Using Rain Stored in a Rainwater Tank to Flush the Toilet

It’s a fact that each toilet flush requires a lot of water, but since water needed for flushing doesn’t need to be the kind that has gone through several rounds of treatment, a flushing system that’s supplied by harvested rainwater is a sensible idea. Below are the steps to take to create a flushing system supplied by harvested rainwater.

The system you’ll need to build is one that has a pump that drives collected rainwater at ground level up a header tank situated in the loft space of a property. From there, it’s possible to gravity feed collected rain into a number of toilet cisterns.

Other than the pump and header tank, you will need a few other components to build the system. Once you have all the needed components, you won’t need a lot of financing to put them together.

Another component you will need to get is the water butt, also called the rain barrel. Another component that needs to be set up is the mains water inlet, which makes it possible for the header tank to be filled with mains water should it happen that your area won’t be getting rain for some time. The inlet should be at least 15cm above overflow pipe height, as this eliminates the chance that mains water will be contaminated by impure rain.

You can extend and use the arm ball valve to automatically partly fill your header tank with some mains water once this tank runs low on water content. This should guarantee an uninterrupted supply of water all year round.

To collect some rainwater, a rain diverter must be connected to down pipes. As the rain that falls on the roof goes down into gutters, then down those downpipes, it’s diverted to the water barrel or butt, where it will be stored.

At the bottom part of your water butt will be placed a submersible pump. This pushes collected rain to the header tank. Make sure to choose a pump that’s able to lift a sufficient amount of water upward, but not one that’s so powerful that a lot of electric power is needed for it to function.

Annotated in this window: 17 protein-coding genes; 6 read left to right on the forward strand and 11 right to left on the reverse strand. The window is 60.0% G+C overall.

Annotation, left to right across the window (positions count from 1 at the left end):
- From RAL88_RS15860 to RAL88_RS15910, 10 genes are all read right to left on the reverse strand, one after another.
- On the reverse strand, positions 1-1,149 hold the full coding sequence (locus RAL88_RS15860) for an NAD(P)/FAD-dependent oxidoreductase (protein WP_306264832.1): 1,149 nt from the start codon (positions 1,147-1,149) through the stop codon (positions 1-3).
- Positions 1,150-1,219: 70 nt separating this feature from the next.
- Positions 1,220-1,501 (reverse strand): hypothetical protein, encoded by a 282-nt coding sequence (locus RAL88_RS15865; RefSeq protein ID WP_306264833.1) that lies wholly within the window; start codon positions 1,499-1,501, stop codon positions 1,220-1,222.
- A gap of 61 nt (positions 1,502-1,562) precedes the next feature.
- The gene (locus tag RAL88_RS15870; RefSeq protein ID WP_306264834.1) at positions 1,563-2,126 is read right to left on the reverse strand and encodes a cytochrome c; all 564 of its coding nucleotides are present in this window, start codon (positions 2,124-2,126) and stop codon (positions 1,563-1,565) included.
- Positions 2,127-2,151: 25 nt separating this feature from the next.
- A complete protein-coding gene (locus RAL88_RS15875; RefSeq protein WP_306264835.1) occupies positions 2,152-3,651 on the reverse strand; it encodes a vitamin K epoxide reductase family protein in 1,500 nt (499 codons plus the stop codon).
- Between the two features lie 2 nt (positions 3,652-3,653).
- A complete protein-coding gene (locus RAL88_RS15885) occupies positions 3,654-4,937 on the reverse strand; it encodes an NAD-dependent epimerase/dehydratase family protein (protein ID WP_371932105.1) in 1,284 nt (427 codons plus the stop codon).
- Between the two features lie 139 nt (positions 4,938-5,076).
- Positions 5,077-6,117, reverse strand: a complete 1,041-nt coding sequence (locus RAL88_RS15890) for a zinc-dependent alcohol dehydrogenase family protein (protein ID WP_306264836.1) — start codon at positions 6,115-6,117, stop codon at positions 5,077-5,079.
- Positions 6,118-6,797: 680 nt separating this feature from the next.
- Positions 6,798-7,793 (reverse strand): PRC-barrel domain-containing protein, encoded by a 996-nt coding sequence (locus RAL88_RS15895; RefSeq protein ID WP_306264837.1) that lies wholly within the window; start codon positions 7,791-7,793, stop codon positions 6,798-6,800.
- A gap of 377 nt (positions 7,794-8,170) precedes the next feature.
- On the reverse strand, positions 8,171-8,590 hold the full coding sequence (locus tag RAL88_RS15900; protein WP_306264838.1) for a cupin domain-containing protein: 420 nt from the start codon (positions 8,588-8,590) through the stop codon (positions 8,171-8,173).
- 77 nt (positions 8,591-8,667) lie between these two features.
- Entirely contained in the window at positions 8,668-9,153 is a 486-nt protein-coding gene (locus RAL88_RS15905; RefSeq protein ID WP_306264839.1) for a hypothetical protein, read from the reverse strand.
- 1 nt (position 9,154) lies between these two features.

Lastly, one needs to set in place an electronic system which detects how much water is left in the barrel and header large rainwater tank and switch the pump off or on accordingly. You will also need two float switches, which make sure that your pump won’t run dry once the barrel no longer has any water, and that your pump will turn off once header tank is filled with water.

A 12V battery bank charged with renewable energy can be used to power this system. A 12V pump may be powered directly, while a suitable inverter may be used to power a 230V pump.

The Electronic System

A major component in this particular system is the relay board, which makes use of the status of float switches in deciding when the pump needs to be switched on.

The electronics needs to do the following:

* If the butt has water, while the header tank isn’t full—the pump turns on.

* If the butt doesn’t have water, or if header tank is filled with water—pump turns off.

So the pump won’t switch off and on cyclically, time delays should be built in it. For instance, if the barrel doesn’t have water, it surely will take some time to refill once more. Hence, a multiple-hour delay is needed so the pump won’t be switched on until such time that the barrel contains enough rainwater once more.

Similarly, if you have a full header tank, the pump shouldn’t switch on once more for some time since in that time period, it’s not likely that a sufficient percentage of header tank content will get flushed down your toilet, and it isn’t good for your pump to switch on every after flush.